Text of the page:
By Jeff Balke
By Aaron Reiss
By Angelica Leicht
By Dianna Wray
By Aaron Reiss
By Camilo Smith
By Craig Malisow
By Jeff Balke
Q: Did Johnny Binder help set up this deal?
Q: When was the last time you talked to Johnny Binder?
Q: Really. When?
A: He called me last night.
Q: Did he know you testified yesterday?
Q: Did you talk about the trial a little bit?
A: Not really. Not into depth or anything.
Q: So Johnny Binder's monitoring the progress of this trial, isn't he?
A: No, he isn't.
Q: He just happens to go calling you the night you testify?
A: He calls me almost every day. He called me last night because he had heard.
Q: I didn't ask you that. So you will be talking to Johnny tonight, I guess?
A: I don't know.
Q: Please give him my regards when you do, okay.
Binder certainly has little regard for Schaffer, however. When asked about the courtroom debate, Binder vehemently denied working as an informant on the McCarter case, or any other case for that matter.
"Hell no!" says Binder. "Double hell no. I ain't no snitch. Hell no. I would never snitch. I did ten years."
Binder also says he is considering filing a slander suit against Randy Schaffer and his "low-down Jewish ass."
Schaffer responded by saying only, "That's not a very Christian attitude for a self-proclaimed man of God."
On a recent Wednesday evening, members of the Christian Rescue Mission Baptist Church in the Third Ward gather for their mid-week services. In a meeting hall adjacent to the church itself, Johnny Binder -- looking like a million bucks plus change in a dark, pin-striped suit -- stands before a dozen or so black teenage males. Battling to be heard above the church choir rehearsing in the next room, Binder starts strong and works himself to a fever pitch that frightens some of the boys, and amuses others.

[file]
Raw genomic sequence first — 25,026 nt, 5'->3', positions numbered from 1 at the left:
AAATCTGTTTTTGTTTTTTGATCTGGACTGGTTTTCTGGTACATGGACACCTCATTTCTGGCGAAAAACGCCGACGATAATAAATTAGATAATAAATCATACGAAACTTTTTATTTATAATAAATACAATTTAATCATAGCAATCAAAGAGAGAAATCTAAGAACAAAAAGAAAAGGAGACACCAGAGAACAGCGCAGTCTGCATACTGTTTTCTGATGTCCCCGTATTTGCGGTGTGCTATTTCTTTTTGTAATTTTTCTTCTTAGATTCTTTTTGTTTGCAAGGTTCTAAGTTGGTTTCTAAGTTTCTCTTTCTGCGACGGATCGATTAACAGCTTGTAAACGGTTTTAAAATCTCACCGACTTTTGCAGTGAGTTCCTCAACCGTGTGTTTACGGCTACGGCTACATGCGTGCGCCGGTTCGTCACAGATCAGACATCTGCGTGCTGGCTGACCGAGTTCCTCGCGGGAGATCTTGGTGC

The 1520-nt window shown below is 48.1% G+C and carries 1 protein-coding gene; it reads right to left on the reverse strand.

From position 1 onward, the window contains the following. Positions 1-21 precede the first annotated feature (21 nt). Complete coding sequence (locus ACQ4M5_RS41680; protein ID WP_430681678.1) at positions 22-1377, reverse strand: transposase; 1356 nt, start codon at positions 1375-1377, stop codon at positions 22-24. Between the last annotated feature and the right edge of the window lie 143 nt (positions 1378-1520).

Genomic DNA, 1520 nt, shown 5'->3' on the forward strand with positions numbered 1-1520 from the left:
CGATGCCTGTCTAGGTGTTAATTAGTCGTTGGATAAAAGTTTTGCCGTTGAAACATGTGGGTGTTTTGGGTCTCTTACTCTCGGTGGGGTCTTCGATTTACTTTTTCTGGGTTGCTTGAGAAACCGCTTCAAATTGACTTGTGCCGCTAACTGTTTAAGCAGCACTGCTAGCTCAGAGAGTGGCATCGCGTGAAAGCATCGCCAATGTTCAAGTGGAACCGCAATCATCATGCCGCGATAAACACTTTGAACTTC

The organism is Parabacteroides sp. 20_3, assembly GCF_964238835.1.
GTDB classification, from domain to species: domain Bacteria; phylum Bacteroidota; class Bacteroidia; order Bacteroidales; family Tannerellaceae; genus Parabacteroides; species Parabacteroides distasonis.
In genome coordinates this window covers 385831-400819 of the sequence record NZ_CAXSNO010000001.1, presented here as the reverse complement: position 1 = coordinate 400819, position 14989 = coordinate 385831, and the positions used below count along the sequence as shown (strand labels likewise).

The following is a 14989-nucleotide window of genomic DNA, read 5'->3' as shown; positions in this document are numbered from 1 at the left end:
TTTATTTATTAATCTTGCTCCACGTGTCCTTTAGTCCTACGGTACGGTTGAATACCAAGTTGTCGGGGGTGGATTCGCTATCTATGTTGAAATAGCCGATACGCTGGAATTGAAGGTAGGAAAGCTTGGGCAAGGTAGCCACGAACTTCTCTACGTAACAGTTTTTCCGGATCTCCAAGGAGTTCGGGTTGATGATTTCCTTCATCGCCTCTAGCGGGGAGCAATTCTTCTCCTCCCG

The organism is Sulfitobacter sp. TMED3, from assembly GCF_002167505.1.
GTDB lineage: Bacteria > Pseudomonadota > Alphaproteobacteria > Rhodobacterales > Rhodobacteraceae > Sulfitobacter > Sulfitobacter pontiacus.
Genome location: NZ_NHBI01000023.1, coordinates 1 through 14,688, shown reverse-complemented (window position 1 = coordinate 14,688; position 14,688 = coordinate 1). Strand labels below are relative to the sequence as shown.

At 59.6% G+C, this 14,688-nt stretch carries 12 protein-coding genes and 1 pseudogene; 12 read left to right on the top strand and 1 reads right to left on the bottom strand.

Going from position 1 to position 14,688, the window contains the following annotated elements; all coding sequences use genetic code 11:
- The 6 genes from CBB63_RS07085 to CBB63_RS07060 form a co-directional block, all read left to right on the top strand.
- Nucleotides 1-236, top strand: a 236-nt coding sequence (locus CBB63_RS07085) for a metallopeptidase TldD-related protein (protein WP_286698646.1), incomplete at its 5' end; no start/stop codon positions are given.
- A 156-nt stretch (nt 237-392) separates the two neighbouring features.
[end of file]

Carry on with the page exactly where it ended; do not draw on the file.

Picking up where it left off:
"Talk to me black man!" shouts Binder. "I want to teach you how to be the master instead of being mastered! We're hollering 'Jesus,' but we're acting like niggers. You're not cool, you're a fool. How do I know? Because I was one."
Binder proceeds to deliver his sermon on AIDS awareness to the youngsters. Later, in the church, he is greeted like a returning war hero, someone who has seen the worst and has come home to tell about it -- and how to avoid it. He also manages to get a plug in for his foundation, and how he wants every member of every congregation in the city to contribute a dollar to help him save the children.
It's all good for Binder right now. And he'll keep rolling until his money or his charm runs out. Today, like any celebrity, he likes the attention. Like a Hollywood star with a high-powered PR agent, he also likes to control the public images. The underlying message is clear: Pay attention to me and my causes, but just don't look too closely.